Many Ann Arbor residents do their best to take care of their health. They eat right and exercise. They may give up or cut down on bad habits. And they see their doctor regularly, sometimes seeking out preventive screening and similar tests with the goal of catching any dangerous conditions in the earliest possible stages.
Ann Arbor residents today are used to the kinds of campaigns designed to raise awareness of certain health conditions. From the "ice bucket challenge" of ALS to breast cancer awareness month, these efforts may help convince some to seek out screening and early detection measures that might help them catch a dangerous condition early on.
As we noted last week here on our Ann Arbor medical malpractice blog, it's possible for a misdiagnosis or failure to diagnose to arise in any number of situations. Sometimes, a provider may proceed with a diagnosis in spite of difficulty understanding a patient's native language; a hospital may fail to provide trained, professional interpreters who can facilitate the kind of detailed, accurate communication necessary for a diagnosis.
Ann Arbor residents today are a more diverse population than perhaps any other point in our history. We may hear any number of languages besides English spoken on the streets, in shopping malls and schools, in restaurants and on public transportation. Unfortunately, one place where languages other than English are not spoken nearly enough -- or nearly well enough -- is our hospitals and clinics.
We hope that our last post here on our Ann Arbor medical malpractice law blog got our readers thinking about how they might handle a situation in which they suspect that a physician has failed to diagnose a heart condition. In that story, a patient died during gallbladder surgery because of his providers' failure to diagnose heart failure. Let's look at some of the signs that should ordinarily serve as red flags to doctors that a patient may be suffering heart failure, according to the National Heart, Lung, and Blood Institute.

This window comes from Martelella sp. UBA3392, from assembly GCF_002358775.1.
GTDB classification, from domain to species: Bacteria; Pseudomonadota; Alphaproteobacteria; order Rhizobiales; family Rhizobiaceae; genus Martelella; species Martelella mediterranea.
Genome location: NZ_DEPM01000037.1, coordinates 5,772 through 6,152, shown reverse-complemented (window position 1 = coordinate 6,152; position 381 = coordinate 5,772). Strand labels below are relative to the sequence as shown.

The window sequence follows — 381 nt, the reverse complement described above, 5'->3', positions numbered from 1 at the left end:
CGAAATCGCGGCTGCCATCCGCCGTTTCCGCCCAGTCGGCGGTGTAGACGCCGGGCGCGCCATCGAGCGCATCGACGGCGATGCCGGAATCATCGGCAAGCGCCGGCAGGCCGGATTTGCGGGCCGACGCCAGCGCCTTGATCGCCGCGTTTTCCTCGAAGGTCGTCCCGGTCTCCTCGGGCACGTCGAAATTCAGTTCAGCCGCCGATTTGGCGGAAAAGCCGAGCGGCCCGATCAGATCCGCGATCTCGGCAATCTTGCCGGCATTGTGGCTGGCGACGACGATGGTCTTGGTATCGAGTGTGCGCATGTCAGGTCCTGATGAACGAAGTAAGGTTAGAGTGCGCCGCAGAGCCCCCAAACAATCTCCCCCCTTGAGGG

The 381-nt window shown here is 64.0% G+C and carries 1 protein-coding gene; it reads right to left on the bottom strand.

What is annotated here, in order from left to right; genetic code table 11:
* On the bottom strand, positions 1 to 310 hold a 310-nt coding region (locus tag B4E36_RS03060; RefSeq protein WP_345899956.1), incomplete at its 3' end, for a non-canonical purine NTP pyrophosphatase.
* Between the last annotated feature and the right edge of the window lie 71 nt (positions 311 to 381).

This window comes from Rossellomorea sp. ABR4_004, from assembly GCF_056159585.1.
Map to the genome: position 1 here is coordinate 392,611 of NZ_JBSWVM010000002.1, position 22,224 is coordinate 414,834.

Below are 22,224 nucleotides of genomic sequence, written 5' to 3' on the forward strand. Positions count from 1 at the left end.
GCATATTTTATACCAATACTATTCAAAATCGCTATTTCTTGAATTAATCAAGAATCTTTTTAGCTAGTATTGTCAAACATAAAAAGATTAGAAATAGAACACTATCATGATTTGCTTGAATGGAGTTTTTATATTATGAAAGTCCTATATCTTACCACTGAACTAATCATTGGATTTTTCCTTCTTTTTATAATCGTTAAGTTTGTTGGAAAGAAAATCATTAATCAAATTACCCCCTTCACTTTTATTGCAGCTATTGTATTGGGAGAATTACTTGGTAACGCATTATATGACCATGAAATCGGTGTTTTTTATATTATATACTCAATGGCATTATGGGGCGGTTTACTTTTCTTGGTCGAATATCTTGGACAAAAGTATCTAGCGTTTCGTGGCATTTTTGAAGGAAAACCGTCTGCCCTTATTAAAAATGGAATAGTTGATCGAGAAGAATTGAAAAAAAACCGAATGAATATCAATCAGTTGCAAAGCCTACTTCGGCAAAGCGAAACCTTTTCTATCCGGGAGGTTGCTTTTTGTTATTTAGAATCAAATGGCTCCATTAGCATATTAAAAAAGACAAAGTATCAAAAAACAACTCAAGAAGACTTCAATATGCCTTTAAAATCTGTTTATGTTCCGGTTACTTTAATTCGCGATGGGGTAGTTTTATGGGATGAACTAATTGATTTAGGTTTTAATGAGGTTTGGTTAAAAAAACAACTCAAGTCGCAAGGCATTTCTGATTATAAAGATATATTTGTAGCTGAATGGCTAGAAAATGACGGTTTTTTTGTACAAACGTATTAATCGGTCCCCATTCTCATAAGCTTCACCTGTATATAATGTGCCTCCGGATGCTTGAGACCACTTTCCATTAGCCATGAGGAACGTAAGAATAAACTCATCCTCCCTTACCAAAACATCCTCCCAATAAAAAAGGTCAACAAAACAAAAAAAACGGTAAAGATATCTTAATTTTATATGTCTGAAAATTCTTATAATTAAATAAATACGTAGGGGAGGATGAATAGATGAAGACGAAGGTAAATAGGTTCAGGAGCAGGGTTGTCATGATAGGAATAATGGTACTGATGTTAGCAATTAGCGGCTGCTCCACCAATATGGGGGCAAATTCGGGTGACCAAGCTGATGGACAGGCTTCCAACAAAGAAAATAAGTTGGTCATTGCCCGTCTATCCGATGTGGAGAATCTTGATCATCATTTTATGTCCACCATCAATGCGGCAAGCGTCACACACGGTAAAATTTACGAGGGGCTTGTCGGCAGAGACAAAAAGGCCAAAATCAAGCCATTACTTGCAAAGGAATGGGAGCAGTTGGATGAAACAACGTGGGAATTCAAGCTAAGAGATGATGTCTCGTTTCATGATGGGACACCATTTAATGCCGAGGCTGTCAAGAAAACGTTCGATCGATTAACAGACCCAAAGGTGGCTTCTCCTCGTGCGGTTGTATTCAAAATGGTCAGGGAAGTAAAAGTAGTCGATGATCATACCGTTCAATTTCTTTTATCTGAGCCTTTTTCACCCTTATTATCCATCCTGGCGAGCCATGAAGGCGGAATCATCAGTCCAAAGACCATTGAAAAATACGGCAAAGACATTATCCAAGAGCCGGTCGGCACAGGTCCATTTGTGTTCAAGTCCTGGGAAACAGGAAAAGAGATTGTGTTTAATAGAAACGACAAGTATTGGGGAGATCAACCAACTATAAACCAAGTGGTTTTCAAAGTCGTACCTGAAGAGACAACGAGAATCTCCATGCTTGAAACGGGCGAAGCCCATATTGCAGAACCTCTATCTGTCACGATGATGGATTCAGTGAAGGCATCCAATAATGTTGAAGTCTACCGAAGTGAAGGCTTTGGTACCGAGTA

Heart problems are among the more serious health issues that Ann Arbor residents may face in their lifetimes. Because of the serious risks posed by heart conditions, physicians are trained to recognize signs in their patients that could be indicators of a heart attack or similar emergency related to the heart. When they fail to diagnose such a condition, they may be held liable in court for damages resulting from their negligence.
Last week's post here on our Ann Arbor medical malpractice law blog about a case of failure to diagnose cancer may have spurred some questions among our readers. After all, misdiagnosis or failure to diagnose can be a challenging claim for victims to prove. As painful as their losses often are -- perhaps even fatal -- it's naturally more difficult to prove such claims that it often is in, say, a case of a botched surgery or a medication error.
There is a tragic fact underlying many misdiagnosis cases here in Ann Arbor and across the United States. That is that some victims do not live long enough to hold a negligent physician accountable for failing to live up to the standards of the profession. However, a victim in one recent case is working with her legal counsel to try to tell her side of the story while she still can.
As consumers of medical services, we expect that our doctors have the education, training and experience necessary to property diagnose, treat and monitor our illnesses, diseases and other conditions. When a doctor fails to catch a serious diagnosis, the consequences can be serious, doing significant harm to the patient.